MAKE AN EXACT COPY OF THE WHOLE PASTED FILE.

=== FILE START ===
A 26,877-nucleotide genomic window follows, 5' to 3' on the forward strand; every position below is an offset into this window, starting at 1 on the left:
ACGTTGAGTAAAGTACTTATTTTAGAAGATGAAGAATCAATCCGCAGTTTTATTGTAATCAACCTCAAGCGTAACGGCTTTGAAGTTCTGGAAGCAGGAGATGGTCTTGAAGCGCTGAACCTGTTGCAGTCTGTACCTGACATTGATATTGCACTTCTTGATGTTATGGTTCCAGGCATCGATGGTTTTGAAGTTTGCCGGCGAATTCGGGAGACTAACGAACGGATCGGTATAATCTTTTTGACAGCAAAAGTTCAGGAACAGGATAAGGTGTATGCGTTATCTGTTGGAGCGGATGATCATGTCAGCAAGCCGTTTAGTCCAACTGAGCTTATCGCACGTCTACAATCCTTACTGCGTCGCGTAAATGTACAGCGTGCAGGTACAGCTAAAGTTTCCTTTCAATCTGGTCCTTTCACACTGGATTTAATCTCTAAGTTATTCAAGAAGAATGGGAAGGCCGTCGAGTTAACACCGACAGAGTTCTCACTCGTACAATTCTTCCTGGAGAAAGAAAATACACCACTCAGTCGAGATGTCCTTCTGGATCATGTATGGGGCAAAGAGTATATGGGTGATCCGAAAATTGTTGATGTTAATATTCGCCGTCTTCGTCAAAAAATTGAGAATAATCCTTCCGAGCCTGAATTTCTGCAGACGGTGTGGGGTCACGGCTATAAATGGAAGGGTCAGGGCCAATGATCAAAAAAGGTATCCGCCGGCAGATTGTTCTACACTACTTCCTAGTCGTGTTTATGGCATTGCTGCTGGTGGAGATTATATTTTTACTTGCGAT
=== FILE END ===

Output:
A 26,877-nucleotide genomic window follows, 5' to 3' on the forward strand; every position below is an offset into this window, starting at 1 on the left:
ACGTTGAGTAAAGTACTTATTTTAGAAGATGAAGAATCAATCCGCAGTTTTATTGTAATCAACCTCAAGCGTAACGGCTTTGAAGTTCTGGAAGCAGGAGATGGTCTTGAAGCGCTGAACCTGTTGCAGTCTGTACCTGACATTGATATTGCACTTCTTGATGTTATGGTTCCAGGCATCGATGGTTTTGAAGTTTGCCGGCGAATTCGGGAGACTAACGAACGGATCGGTATAATCTTTTTGACAGCAAAAGTTCAGGAACAGGATAAGGTGTATGCGTTATCTGTTGGAGCGGATGATCATGTCAGCAAGCCGTTTAGTCCAACTGAGCTTATCGCACGTCTACAATCCTTACTGCGTCGCGTAAATGTACAGCGTGCAGGTACAGCTAAAGTTTCCTTTCAATCTGGTCCTTTCACACTGGATTTAATCTCTAAGTTATTCAAGAAGAATGGGAAGGCCGTCGAGTTAACACCGACAGAGTTCTCACTCGTACAATTCTTCCTGGAGAAAGAAAATACACCACTCAGTCGAGATGTCCTTCTGGATCATGTATGGGGCAAAGAGTATATGGGTGATCCGAAAATTGTTGATGTTAATATTCGCCGTCTTCGTCAAAAAATTGAGAATAATCCTTCCGAGCCTGAATTTCTGCAGACGGTGTGGGGTCACGGCTATAAATGGAAGGGTCAGGGCCAATGATCAAAAAAGGTATCCGCCGGCAGATTGTTCTACACTACTTCCTAGTCGTGTTTATGGCATTGCTGCTGGTGGAGATTATATTTTTACTTGCGAT